Monday, November 20, 2017

Meet Jessica Buchanan

Jessica Buchanan has been hired as Special Assistant for Strategic Initiatives. She will work directly with President Faulkner in developing community partnerships and special projects.

“It’s all about collaboration,” Buchanan said. “I’ll be making partnerships in the campus community and working on initiatives that cross academic divisions. I think a large part of my job is listening; trying to understand what people need.”

Buchanan comes most recently from Be Better Advertising in Franklin where she was operations and data analyst. She was assistant director for Student Success Services and Career Services at Midway University in Kentucky. She has also held career development positions at Berea College in Kentucky and Polk State College in Florida.

“I like this community," she said. "My boyfriend lives here in Sumner County and he graduated from Vol State last May. I was here for the graduation and I looked around and thought the campus looked pretty amazing.”

Jessica holds a Bachelor of Arts in English and Communication Arts from Warner University and a Master of Science in Information Technology from Florida State University.

Vol State in the News

Health Sciences faculty got creative recently, attracting attention from Fox 17. The TV station did live reports before the opening of the Metro Schools Career Exploration Fair. Kevin Alspaugh, Lindi Boyd, Edward Carlton, Kimma Hammers, David Linn, Mel Matthews, and Brandie Park created a Health Sciences booth with a common theme. It was an interactive display featuring Bernie the Sim-Man ( one of our EMS high tech training mannequins). The scenario explained that Bernie had fallen asleep at the wheel, leading to a car accident. Students were able to experience how sleep problems are diagnosed, the emergency medical response, and the diagnostic roles of medical lab, radiology, and ultrasound. Here's the story.

Sunday, November 19, 2017

Successful Hazardous Waste Collection on Campus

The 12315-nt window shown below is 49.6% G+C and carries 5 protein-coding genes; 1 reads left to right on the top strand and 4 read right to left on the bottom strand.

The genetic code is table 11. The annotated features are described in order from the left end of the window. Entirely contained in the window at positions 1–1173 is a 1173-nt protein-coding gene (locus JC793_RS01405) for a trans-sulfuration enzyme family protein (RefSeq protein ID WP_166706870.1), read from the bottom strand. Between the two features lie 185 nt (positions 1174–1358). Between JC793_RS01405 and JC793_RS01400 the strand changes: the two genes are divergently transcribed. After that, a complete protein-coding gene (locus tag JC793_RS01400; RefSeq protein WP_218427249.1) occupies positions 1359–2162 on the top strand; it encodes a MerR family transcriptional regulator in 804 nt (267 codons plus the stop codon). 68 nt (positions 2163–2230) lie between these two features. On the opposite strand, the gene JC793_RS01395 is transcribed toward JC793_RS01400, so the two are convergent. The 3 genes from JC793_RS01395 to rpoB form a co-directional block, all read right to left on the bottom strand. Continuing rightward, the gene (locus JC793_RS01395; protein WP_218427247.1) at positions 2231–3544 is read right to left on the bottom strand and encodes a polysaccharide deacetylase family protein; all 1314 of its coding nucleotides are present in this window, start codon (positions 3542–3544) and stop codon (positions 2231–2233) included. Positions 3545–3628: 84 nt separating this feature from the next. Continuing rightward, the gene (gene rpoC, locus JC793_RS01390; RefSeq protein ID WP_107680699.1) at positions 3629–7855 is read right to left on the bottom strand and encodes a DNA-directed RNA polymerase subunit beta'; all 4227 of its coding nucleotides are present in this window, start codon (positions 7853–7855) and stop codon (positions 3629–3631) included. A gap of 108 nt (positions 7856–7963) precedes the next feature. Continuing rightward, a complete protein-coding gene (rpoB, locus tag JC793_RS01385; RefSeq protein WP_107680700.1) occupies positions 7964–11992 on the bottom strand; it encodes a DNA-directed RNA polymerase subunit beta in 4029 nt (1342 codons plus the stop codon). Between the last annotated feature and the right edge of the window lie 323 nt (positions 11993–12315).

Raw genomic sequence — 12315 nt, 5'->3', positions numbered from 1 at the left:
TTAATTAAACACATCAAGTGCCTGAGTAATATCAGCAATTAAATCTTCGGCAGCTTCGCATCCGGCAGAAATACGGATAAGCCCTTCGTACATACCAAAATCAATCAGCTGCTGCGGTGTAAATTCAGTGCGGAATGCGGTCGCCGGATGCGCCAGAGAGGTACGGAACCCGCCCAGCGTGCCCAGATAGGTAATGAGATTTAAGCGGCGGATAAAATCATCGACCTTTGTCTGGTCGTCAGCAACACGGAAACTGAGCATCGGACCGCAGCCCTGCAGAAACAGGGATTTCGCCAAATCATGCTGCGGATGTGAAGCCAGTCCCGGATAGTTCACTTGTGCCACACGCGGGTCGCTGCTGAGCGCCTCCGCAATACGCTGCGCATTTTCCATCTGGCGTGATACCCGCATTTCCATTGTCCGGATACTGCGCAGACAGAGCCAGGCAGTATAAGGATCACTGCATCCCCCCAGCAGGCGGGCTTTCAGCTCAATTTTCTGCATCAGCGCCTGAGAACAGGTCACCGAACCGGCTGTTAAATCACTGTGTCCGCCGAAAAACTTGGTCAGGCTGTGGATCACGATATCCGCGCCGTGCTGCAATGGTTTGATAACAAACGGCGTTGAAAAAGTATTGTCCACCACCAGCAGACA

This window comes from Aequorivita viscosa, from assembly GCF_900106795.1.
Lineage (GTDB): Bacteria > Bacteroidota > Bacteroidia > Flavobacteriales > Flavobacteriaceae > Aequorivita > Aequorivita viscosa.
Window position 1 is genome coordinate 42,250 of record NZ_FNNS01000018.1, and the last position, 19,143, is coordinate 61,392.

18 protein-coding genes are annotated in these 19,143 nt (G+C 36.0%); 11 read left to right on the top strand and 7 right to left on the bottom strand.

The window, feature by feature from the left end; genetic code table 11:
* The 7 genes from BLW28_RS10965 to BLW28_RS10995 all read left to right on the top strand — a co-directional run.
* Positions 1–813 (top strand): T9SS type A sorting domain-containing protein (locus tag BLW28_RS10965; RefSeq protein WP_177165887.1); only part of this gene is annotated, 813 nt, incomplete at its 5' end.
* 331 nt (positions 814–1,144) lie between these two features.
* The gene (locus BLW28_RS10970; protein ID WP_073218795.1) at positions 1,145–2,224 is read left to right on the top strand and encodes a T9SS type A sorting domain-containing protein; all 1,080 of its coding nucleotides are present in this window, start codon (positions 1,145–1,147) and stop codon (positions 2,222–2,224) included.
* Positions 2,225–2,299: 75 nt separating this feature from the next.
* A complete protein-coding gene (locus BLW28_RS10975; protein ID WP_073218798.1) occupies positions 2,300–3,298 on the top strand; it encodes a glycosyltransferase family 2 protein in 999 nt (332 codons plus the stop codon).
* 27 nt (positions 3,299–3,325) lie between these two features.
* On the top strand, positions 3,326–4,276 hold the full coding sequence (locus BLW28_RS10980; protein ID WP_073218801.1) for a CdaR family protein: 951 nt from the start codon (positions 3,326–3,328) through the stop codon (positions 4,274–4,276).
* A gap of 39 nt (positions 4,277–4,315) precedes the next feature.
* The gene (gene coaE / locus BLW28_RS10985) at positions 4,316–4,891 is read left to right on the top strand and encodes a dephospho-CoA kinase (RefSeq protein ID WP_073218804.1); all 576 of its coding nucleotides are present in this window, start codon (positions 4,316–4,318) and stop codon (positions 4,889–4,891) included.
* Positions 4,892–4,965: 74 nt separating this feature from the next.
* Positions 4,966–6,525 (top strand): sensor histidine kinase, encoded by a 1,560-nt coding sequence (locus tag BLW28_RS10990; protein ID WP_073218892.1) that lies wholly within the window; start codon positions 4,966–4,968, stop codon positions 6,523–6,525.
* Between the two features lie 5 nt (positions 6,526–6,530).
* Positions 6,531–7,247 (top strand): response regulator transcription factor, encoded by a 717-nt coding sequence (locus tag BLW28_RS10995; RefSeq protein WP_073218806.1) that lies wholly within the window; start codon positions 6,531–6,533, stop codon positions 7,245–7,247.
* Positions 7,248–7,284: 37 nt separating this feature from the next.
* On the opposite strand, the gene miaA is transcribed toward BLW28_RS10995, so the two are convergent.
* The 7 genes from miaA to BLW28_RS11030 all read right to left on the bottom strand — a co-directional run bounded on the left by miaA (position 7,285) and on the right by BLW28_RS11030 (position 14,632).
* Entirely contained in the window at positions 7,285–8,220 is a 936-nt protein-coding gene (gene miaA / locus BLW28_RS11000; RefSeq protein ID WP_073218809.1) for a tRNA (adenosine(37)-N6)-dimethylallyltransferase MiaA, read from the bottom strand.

Vol State hosted a Household Hazardous Waste Event on October 28th. Organizers report that 194 households attended the event.
  • Flammable Liquids (Lighter Fluid, Gasoline, Lamp Oils)-998 lbs.
  • Non-Flammable Liquids (Antifreeze, Soaps)-1,113 lbs.
  • Poisonous Material (Pesticides and Herbicides)-2,231 lbs.
  • Aerosols (Spray Paint and Cleaners)-443 lbs.
  • Fluorescent Lamps-57 lbs.
  • Corrosive Materials (Oven Cleaner, Bleach, Draino)-307 lbs.
  • Oxidizing Materials (Peroxide, Pool Chemicals)-71 lbs.
  • Mercury-35 lbs.
  • Sharps-18 lbs. 
  • Event Total - 7,391 lbs.
Congrats to all of those involved on a successful day!

Thursday, November 9, 2017

Help Get the Word Out About Health Sciences Associate of Science

A new Vol State degree can provide the education for a career on the front lines of public health. The Health Sciences associate of science (not to be confused with the longtime AAS) is the stepping stone towards employment in public health administration. It's a new option for students who may not make it into our highly competitive specialty programs in Health Sciences. Here's a story we did that explores employment in public health. Help us get the word out to students!

The kids hold up their hands excitedly inside the dark tent. There are patches of glowing white here and there. It’s a fun way for the Whitten Elementary School students to learn about handwashing. Sumner County Health Department public health educator, Beth Gray, assists them in the project, making sure they use the glow in the dark lotion correctly. Then the kids head off to wash off the lotion. They return under the black light in the tent to see how they did. The splotches show places they didn’t get “clean”.  Out in the gym, Kimberly Bonds, a health educator II, talks to the third graders about scrubbing beneath their nails and making sure to get the backs of their hands. The demonstration is on the front lines of public health and the simple lesson has big implications for all of us.

“We want to keep them in school,” Bonds said. “When they’re not sick, they’re learning. They may work in fast food restaurants as teenagers, and this can remind them how to keep their hands clean. When they enter the workforce they better understand how to be responsible when you have a cold or flu.”